Well no, I didn’t answer your question…. I thought it was rhetorical. I really should have known better, shouldn’t I? I gather you have something in mind and I’m assuming we are not drawing on specialist knowledge here but simply looking at the images as one would take a seed thought for a meditation… starting from scratch, as it were?
So… “Were I to ask you for example why the four holy creatures are used to symbolise the four evangelists…without recourse to books or internet… what would you say?”
For a start I would look at the simple fact that there are four… and Revelation mentions the Four Holy Creatures… no, it was four Living creatures, if I recall, which has to be significant. They are described as the now traditional figures of Man, Calf, Eagle and Lion and said to have wings covered in eyes, yes? And they sing the praises of God… doesn’t it say something about the praises of the Creator and One who is to come? So, as symbols of the Evangelists, who ‘sing the praises’ of Jesus and His ministry, that would tie in nicely as they themselves ‘reveal’ the message.
I would then look at other ‘fours’… the seasons and cardinal points, for example and the geometric form of the square… the firm foundation. (I would probably digress at that point and wonder whether the square fits within the circle, or the circle in the square and that fact that both can be true and what that suggests… and wander down further tangential and triangular pathways…)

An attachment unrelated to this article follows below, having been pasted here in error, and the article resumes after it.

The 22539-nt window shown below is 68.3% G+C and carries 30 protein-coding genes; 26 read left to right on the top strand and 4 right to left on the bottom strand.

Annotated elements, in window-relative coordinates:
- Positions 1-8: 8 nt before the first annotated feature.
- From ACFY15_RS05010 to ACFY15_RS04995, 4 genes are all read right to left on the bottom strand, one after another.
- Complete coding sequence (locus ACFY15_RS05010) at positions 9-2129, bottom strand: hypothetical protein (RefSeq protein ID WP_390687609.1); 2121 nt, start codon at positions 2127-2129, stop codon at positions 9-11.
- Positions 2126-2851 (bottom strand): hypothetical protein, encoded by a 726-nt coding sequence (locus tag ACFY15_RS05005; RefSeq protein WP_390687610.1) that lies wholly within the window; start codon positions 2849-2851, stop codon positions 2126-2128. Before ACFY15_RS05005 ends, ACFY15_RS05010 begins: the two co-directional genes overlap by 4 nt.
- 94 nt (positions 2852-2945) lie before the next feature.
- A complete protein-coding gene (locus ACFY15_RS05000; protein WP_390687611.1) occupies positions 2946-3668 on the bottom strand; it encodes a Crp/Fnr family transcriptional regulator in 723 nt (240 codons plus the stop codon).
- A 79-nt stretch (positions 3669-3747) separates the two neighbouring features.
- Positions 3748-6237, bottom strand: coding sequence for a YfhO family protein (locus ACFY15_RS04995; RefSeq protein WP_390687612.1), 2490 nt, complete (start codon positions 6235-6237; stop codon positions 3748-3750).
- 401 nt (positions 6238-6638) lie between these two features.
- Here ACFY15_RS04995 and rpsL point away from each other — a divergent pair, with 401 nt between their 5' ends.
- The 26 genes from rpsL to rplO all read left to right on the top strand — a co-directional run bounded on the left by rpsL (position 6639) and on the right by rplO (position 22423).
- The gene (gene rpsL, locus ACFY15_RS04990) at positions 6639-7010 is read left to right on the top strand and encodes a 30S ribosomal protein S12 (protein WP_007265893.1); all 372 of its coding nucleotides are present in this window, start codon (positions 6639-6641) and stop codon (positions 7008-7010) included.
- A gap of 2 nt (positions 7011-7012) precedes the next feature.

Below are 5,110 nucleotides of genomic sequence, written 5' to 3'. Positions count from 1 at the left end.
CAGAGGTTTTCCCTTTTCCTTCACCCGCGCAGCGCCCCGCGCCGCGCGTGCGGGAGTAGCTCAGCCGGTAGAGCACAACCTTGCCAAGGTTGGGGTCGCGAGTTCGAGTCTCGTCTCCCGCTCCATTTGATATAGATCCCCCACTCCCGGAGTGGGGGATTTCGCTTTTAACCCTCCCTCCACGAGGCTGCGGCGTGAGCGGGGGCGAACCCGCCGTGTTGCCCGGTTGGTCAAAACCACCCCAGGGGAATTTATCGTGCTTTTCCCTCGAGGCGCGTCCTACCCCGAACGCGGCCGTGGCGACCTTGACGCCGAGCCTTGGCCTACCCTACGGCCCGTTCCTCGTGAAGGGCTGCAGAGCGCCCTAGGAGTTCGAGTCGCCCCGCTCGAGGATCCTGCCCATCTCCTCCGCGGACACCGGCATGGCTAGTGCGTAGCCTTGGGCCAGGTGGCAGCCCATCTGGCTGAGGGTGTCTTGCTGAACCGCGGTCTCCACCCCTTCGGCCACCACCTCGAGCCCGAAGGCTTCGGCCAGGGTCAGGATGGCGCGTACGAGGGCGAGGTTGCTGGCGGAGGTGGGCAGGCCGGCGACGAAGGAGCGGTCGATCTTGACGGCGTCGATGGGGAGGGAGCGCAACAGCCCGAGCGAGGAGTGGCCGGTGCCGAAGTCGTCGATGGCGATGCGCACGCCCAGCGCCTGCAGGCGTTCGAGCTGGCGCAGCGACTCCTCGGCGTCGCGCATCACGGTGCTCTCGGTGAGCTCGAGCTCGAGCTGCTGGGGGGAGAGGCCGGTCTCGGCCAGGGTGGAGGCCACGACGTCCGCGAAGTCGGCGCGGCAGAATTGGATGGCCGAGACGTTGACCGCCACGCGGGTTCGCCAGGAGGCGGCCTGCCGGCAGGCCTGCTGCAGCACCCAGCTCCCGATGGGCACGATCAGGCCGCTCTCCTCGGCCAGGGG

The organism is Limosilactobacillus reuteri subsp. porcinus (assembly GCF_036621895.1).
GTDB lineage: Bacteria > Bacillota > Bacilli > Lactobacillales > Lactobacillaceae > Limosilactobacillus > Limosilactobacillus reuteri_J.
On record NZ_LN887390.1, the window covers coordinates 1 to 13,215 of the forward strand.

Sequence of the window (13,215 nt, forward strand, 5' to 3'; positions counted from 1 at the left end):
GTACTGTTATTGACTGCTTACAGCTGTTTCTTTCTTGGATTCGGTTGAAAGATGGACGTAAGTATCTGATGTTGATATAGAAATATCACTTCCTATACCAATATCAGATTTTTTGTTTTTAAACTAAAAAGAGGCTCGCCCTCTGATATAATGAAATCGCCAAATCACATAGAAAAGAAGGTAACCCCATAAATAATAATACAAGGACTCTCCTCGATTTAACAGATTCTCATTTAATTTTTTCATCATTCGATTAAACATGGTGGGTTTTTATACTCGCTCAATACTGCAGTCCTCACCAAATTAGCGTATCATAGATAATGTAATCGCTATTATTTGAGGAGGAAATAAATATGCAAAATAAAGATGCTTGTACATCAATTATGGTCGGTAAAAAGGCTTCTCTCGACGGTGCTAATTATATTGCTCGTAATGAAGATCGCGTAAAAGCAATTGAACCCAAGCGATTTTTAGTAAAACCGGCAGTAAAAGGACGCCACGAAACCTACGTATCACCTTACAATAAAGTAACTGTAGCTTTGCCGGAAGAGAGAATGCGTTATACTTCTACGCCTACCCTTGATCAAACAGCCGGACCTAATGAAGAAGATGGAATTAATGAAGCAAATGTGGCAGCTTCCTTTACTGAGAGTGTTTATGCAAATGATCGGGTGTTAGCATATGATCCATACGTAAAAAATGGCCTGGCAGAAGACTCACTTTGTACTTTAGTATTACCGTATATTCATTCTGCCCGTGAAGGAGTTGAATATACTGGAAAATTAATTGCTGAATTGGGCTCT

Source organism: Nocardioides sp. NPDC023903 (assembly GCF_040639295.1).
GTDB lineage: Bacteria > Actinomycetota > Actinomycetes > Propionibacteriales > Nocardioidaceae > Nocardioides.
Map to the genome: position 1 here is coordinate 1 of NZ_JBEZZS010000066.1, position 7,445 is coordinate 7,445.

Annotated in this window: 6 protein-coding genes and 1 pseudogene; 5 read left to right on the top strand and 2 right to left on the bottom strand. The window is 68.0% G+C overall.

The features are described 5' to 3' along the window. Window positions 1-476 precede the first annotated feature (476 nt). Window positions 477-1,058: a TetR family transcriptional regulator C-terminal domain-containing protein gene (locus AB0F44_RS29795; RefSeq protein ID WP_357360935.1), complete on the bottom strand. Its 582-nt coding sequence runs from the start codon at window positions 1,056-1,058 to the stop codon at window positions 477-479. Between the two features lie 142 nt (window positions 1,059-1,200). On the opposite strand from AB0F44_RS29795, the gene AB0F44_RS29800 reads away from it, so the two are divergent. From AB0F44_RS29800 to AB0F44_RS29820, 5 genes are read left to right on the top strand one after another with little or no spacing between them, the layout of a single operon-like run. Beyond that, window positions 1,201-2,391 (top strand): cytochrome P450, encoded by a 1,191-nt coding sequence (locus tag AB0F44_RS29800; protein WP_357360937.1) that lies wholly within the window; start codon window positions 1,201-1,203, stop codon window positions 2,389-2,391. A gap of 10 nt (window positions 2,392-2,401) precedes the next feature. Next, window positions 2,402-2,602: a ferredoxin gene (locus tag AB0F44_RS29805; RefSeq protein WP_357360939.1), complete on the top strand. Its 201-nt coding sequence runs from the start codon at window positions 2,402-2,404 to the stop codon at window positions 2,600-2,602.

I might be able to drag my thoughts back and tie the Four to the Qabalistic worlds and alchemical Elements which are also associated with the Creatures. But that implies specialist knowledge, so I could simply look at the pictures and contemplate the character of each Gospel to see where that led. But I don’t know the specific tenor of each of the Gospels well enough by heart… and anyway, we are supposed to be looking without prior knowledge.
So I would go back to the image and simply look. What are the images trying to say? The creatures are all winged… a higher aspect of whatever they are trying to depict, then.
Mark as the Calf… sacrifice? Service? It is a domesticated animal, so maybe obedience? They are all Christian virtues… where does that lead? Luke as the Lion…strength, fierceness…the fire of passion… then lift it higher to dedication? Matthew… a winged man; the higher intellect… to lift the mind towards something more than logic and reason, perhaps. For me that would suggest Gnosis. John as the Eagle… taking flight, like the soul, into the Sun…
So looked at thus simply, the images themselves become a guide book of Christian virtue, showing how to be raised from the bestial on the wings of faith to their symbolic heights.
And having answered your question, O Feral One, you, no doubt, will distil all that into a single, elegant phrase…
Wen and Anu x